Day 3 – Thursday
This very big day kicked off with a brilliant session called How to Read the Short Story. Here is a photo of the lovely ladies, from the UK, presenting.
Katherine Orr referred to the idea of the short story as a weir, a confinement, but with ebb and flow, a swirling of ideas, if I understood it correctly. She also emphasised that the short story is not for passive consumption.
Vanessa Gebbie, who edited the fantastic Short Circuit (a guide to the art of the short story, which happens to be lying next to my bed, back in Melbourne), discussed the importance of reading aloud and the artistry of it, including the savouring of every word.
Reading aloud is something that makes me incredible nervous, but it is something I want to improve on. Then again, I did hear that Lydia Davis wants people to read her work silently in their heads, the same way she writes it, so there is hope if I do not succeed on the reading aloud.
Next up was my new hero Tania Hershman, who discussed the process of writing for radio. Her take-away points were: Don’t pander to your audience. She also said, she doesn’t always know what her stories are about, but she can trust the reader to work it out. This was über refreshing for me (see, I picked up some German), as I often have no idea where my stories are going, especially during the process, and I thought that was a bit weird. Until now! She talked about the tingle factor as the indication that you are on the right track, and that, pretty much, is how writing works for me. Except I’d call it the bouncy leg/desk tapping factor, which can be really annoying for those around me.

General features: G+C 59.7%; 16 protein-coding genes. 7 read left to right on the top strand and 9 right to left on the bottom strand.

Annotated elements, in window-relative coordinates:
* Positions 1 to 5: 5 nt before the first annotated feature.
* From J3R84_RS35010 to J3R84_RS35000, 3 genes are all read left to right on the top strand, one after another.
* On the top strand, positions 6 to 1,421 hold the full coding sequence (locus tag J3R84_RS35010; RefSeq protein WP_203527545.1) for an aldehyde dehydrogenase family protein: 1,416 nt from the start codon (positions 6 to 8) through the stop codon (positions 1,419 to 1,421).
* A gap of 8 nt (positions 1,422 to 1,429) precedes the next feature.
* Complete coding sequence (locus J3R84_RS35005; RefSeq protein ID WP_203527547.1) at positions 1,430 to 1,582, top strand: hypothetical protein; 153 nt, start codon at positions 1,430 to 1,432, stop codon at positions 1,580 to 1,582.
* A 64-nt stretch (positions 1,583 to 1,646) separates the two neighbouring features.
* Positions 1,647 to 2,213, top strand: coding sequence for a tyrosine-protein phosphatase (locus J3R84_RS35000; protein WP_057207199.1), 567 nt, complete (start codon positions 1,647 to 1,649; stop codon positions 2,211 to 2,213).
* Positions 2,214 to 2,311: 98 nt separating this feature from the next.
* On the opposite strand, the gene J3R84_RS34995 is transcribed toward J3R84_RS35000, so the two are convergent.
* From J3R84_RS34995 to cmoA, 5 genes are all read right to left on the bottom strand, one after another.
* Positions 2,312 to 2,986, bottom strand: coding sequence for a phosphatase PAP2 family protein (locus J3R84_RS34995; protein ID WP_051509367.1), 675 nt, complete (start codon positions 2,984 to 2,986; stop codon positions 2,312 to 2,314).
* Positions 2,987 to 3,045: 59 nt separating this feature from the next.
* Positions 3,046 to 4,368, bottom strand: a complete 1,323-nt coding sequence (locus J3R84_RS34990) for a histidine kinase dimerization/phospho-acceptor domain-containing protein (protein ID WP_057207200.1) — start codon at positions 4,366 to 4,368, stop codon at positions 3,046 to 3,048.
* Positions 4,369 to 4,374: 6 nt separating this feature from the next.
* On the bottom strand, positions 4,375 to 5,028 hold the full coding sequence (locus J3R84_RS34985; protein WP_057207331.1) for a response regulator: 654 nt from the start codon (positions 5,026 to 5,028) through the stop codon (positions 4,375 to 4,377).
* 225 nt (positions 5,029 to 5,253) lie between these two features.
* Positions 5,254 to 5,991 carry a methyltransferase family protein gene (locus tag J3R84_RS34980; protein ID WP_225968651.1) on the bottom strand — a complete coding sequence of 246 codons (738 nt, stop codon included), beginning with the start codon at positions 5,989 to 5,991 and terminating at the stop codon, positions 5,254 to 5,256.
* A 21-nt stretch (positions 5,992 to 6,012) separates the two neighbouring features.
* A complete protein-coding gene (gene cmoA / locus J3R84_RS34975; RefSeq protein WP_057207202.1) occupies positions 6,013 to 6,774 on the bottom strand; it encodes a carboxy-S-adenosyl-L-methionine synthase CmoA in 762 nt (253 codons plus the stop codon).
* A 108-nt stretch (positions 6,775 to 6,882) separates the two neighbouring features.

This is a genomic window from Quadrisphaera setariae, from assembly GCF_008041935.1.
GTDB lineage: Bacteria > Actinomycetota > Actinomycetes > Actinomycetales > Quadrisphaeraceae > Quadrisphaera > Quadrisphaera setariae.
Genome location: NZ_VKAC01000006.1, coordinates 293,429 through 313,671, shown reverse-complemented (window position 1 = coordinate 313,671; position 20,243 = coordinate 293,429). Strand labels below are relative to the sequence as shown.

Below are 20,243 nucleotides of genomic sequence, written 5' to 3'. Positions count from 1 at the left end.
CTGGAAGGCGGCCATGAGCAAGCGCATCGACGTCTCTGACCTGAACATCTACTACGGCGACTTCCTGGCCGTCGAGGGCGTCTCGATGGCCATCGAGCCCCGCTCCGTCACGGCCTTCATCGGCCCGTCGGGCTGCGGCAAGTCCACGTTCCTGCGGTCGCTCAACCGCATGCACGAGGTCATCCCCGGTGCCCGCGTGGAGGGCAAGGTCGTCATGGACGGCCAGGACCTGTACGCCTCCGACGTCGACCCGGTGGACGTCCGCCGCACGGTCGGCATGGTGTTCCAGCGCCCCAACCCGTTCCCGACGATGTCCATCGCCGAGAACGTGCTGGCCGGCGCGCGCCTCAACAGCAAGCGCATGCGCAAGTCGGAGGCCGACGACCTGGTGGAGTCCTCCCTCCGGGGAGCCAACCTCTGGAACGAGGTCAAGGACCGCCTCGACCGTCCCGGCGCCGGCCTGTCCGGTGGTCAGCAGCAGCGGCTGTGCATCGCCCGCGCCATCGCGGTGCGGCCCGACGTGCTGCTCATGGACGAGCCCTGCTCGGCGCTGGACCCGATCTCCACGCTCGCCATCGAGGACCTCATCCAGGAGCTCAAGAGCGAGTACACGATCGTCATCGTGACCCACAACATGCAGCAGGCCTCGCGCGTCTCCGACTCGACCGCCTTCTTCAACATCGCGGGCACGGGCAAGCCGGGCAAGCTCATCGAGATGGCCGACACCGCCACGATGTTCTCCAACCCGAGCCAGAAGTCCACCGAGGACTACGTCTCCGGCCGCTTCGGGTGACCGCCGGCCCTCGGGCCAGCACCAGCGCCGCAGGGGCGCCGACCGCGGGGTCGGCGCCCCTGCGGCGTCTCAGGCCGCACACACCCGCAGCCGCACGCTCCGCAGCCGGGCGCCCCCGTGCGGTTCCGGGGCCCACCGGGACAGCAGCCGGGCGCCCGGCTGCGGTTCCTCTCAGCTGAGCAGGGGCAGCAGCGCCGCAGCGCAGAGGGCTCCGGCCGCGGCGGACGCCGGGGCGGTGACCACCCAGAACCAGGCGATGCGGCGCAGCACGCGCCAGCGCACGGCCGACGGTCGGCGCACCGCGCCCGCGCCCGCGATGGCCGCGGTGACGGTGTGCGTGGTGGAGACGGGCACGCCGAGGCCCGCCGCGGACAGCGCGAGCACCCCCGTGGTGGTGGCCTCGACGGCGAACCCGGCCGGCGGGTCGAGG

The rest of the day was equally stimulating. Unfortunately, readings of creative works were on at the same time as the theoretical, and given I was here to learn, I favoured the theory, and missed some great readings.
John C Rutter‘s talk on Dark Energy and the Short Story offered an alternate perspective on the form, asking the question: What force is acting to add lasting power (or affect) to these stories? (Such as, Hemingway’s The Snows of Kilimanjaro).
Then came lunch – an important part of any conference, and a group of us headed to a lovely beer garden nearby and chatted away. Sadly, a few issues with service meant we missed the next session. But I made it back in time for a ripper one on Short Story Cycles which I was another new term I learnt this week.
Moderated by the always entertaining Alan Weiss, this session kicked off with Paula McGrath who asked the question we were all thinking: “When is a short story no longer a short story?” She talked about her own process, and the difference between the novel and the short story, with the short story cycle offering the best of both world – a novelish feeling to a collection.
Neta Gordon looked at the frame. And Paul Mitchell took the Aussie bloke perspective – neatly comparing the short story cycle to the utility vehicle (or the Ute for those readers at home.) He outlined the tradition of the serial form in Australia and discussed some excellent examples by Tony Birch’s and Steven Amsterdam (shit – forgot the other one).
And Alan Weiss finished off with a lively discussion on the sociology of linked stories, looking at the economic considerations of the form throughout history. It’s easy to think we’re doing something new, but any time you stretch the surface, you usually find a rich tradition in whatever form you can think of.
After that, my brain was officially full for that day. So I took myself home and passed out at 6.30. Such rich stimulation can be extremely exhausting.
More to follow…..